The Culinary Arts Institute at Richland Community College in Illinois opened in the fall of 2008; 48 students were enrolled. At a Chamber of Commerce meeting months later, a chamber member cornered a college administrator and essentially asked, “Is that all?”
“It became clear we needed to add features to the program to make it attractive for students to stay in the program and earn an Associate of Applied Science degree,” says Douglas Brauer, the cornered Richland administrator, who is the college’s vice president of economic development and innovative workforce solutions.
Since then, the Richland culinary program has added several features that have increased its visibility and reputation while providing students with tools they need to succeed in the food industry.
Making the program stronger
Some of the features added to the culinary degree program since Brauer’s Chamber of Commerce run-in include the following:
- Business development experience. The college launched the student-run Richland Coffeehouse so that students could gain experience developing a business plan, designing the space, picking out equipment, managing a business and interacting with customers.
- International experience. Richland partnered with Yew Chung Community College, in Hong Kong, where Richland students worked in Hong Kong kitchens and experienced Chinese cuisine. This past year, students spent 10 days in Italy through a collaboration with Milliken University.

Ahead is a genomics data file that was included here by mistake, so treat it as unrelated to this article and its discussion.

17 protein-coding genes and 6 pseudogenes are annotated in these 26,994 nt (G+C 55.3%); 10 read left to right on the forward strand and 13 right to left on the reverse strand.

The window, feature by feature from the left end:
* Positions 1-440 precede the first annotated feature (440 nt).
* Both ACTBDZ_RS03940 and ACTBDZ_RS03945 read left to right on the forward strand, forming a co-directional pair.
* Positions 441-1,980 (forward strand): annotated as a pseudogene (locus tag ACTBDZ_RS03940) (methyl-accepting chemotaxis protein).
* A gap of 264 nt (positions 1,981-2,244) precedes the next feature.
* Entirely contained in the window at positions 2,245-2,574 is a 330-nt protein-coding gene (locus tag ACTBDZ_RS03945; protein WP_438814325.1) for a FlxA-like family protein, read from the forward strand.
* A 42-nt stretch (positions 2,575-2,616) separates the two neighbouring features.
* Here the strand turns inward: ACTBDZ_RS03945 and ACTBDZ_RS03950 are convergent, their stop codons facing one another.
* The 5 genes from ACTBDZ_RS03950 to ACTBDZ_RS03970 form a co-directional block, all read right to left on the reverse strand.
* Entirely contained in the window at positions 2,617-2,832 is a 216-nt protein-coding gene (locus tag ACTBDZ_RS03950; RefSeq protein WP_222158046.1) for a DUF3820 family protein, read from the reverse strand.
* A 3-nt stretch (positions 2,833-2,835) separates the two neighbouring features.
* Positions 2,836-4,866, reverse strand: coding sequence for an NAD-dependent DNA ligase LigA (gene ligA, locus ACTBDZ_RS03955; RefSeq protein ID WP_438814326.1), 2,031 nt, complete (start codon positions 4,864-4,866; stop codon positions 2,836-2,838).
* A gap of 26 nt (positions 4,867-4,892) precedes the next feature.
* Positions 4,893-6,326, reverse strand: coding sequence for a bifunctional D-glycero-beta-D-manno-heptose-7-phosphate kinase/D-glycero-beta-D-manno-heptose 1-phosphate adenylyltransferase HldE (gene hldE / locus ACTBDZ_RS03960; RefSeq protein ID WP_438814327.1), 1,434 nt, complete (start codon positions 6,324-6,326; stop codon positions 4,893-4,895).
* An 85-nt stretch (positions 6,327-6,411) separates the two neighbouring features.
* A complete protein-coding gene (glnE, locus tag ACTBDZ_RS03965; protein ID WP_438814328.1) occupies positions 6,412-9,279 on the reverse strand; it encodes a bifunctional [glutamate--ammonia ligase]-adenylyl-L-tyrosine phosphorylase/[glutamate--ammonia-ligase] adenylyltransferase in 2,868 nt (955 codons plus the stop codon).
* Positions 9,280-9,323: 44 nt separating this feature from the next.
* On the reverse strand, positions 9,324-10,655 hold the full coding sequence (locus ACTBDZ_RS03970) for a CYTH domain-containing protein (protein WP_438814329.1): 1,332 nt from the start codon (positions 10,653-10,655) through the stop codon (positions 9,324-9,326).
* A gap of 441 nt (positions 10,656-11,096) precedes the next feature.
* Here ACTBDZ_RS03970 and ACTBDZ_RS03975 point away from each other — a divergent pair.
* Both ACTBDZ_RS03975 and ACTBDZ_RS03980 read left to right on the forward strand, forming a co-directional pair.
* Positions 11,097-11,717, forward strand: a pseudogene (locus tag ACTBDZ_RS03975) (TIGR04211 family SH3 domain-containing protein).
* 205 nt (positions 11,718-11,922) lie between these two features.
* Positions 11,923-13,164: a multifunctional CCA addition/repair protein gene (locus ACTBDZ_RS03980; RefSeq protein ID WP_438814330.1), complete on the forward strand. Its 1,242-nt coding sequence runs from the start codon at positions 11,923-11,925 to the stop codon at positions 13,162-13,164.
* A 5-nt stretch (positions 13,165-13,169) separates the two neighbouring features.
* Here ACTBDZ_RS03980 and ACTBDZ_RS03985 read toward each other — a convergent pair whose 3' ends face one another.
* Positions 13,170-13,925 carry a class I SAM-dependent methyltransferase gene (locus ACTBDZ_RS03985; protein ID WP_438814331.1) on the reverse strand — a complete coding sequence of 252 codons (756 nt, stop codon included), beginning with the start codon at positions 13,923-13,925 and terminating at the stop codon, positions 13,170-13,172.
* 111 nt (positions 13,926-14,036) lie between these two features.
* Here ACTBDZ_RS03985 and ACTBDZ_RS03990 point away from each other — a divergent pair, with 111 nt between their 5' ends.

- Restaurant on campus. The college developed the student-run Bistro 537 (Richland is in Illinois’ community college district 537). This past spring, the restaurant served its 6,500th customer.
- Partnerships with local foodservice companies. Through Marquis Beverage in Decatur, Illinois, Richland developed its own coffee brand, Professor Bean; students roast, package and sell the coffee.
These additions have paid off. “The Culinary Institute has become the signature program for Richland Community College,” Brauer says.
The program averages 88 students a year. This past May, 15 students graduated with an associate degree, and at least 80 percent have secured jobs in the field.
Keeping the program fresh
When Brauer sought to improve the culinary program, he started by considering another, highly reputable culinary school in the state.
“That’s what we want to do, but how do we go above and beyond?” Brauer says about the other culinary program. “How can we make this a unique and innovative program that exceeds what others are offering? What are the features that need to be there for that program to be a preferred program for students to go out of their way to be part of?”
That means Brauer is always thinking about new opportunities for students. Richland recently launched a partnership in which Richland culinary students can transfer to Kendall College in Chicago to earn a four-year degree in hospitality management. In addition, the college is in talks with National Foodworks Services company, where some students already intern, to package Richland desserts for retail.
Richland’s culinary reputation has expanded and now draws 10 percent of its culinary students from outside its service district. Its scholarship dinner, a 10-course meal for $125, is a popular community event that draws 150 to 200 patrons each year.
“People are supportive of what we’re doing,” Brauer says. “That’s the greatest accolade.”